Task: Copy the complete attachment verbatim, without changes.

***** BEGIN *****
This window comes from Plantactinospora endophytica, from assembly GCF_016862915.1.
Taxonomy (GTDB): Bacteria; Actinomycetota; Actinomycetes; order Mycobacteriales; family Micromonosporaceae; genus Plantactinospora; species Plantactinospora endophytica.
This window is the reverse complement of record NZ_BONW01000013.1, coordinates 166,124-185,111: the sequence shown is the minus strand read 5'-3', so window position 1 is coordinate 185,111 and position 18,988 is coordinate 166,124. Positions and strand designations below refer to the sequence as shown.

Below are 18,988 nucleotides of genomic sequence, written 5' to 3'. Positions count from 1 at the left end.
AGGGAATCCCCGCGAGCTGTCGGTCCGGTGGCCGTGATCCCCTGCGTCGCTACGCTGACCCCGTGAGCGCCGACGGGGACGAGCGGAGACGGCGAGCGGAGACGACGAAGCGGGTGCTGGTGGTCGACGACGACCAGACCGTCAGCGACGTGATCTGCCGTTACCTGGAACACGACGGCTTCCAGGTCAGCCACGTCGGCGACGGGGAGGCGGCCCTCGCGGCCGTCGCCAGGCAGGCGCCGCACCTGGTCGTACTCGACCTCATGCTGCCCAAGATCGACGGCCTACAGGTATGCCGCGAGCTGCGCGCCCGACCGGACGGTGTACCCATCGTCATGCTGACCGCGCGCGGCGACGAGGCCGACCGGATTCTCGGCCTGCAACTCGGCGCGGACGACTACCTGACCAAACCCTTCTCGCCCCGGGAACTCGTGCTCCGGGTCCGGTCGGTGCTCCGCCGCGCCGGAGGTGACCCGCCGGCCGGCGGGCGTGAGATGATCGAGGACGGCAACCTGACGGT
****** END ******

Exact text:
This window comes from Plantactinospora endophytica, from assembly GCF_016862915.1.
Taxonomy (GTDB): Bacteria; Actinomycetota; Actinomycetes; order Mycobacteriales; family Micromonosporaceae; genus Plantactinospora; species Plantactinospora endophytica.
This window is the reverse complement of record NZ_BONW01000013.1, coordinates 166,124-185,111: the sequence shown is the minus strand read 5'-3', so window position 1 is coordinate 185,111 and position 18,988 is coordinate 166,124. Positions and strand designations below refer to the sequence as shown.

Below are 18,988 nucleotides of genomic sequence, written 5' to 3'. Positions count from 1 at the left end.
AGGGAATCCCCGCGAGCTGTCGGTCCGGTGGCCGTGATCCCCTGCGTCGCTACGCTGACCCCGTGAGCGCCGACGGGGACGAGCGGAGACGGCGAGCGGAGACGACGAAGCGGGTGCTGGTGGTCGACGACGACCAGACCGTCAGCGACGTGATCTGCCGTTACCTGGAACACGACGGCTTCCAGGTCAGCCACGTCGGCGACGGGGAGGCGGCCCTCGCGGCCGTCGCCAGGCAGGCGCCGCACCTGGTCGTACTCGACCTCATGCTGCCCAAGATCGACGGCCTACAGGTATGCCGCGAGCTGCGCGCCCGACCGGACGGTGTACCCATCGTCATGCTGACCGCGCGCGGCGACGAGGCCGACCGGATTCTCGGCCTGCAACTCGGCGCGGACGACTACCTGACCAAACCCTTCTCGCCCCGGGAACTCGTGCTCCGGGTCCGGTCGGTGCTCCGCCGCGCCGGAGGTGACCCGCCGGCCGGCGGGCGTGAGATGATCGAGGACGGCAACCTGACGGT